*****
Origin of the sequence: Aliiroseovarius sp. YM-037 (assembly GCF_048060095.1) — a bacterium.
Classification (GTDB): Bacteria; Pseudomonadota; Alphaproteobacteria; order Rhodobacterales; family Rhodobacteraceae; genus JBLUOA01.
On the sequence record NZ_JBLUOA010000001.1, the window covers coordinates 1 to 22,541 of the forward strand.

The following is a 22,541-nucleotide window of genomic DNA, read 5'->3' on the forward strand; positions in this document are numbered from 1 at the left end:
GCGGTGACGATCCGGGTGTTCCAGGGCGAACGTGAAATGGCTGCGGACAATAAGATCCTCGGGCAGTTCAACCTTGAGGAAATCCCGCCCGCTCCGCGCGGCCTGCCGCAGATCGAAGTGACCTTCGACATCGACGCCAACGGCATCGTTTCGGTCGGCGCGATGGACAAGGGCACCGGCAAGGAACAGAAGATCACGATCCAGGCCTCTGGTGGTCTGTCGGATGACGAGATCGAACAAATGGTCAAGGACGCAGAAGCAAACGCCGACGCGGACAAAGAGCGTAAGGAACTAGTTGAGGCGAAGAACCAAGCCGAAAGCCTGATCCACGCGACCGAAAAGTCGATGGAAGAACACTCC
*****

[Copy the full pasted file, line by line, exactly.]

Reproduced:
Origin of the sequence: Aliiroseovarius sp. YM-037 (assembly GCF_048060095.1) — a bacterium.
Classification (GTDB): Bacteria; Pseudomonadota; Alphaproteobacteria; order Rhodobacterales; family Rhodobacteraceae; genus JBLUOA01.
On the sequence record NZ_JBLUOA010000001.1, the window covers coordinates 1 to 22,541 of the forward strand.

The following is a 22,541-nucleotide window of genomic DNA, read 5'->3' on the forward strand; positions in this document are numbered from 1 at the left end:
GCGGTGACGATCCGGGTGTTCCAGGGCGAACGTGAAATGGCTGCGGACAATAAGATCCTCGGGCAGTTCAACCTTGAGGAAATCCCGCCCGCTCCGCGCGGCCTGCCGCAGATCGAAGTGACCTTCGACATCGACGCCAACGGCATCGTTTCGGTCGGCGCGATGGACAAGGGCACCGGCAAGGAACAGAAGATCACGATCCAGGCCTCTGGTGGTCTGTCGGATGACGAGATCGAACAAATGGTCAAGGACGCAGAAGCAAACGCCGACGCGGACAAAGAGCGTAAGGAACTAGTTGAGGCGAAGAACCAAGCCGAAAGCCTGATCCACGCGACCGAAAAGTCGATGGAAGAACACTCC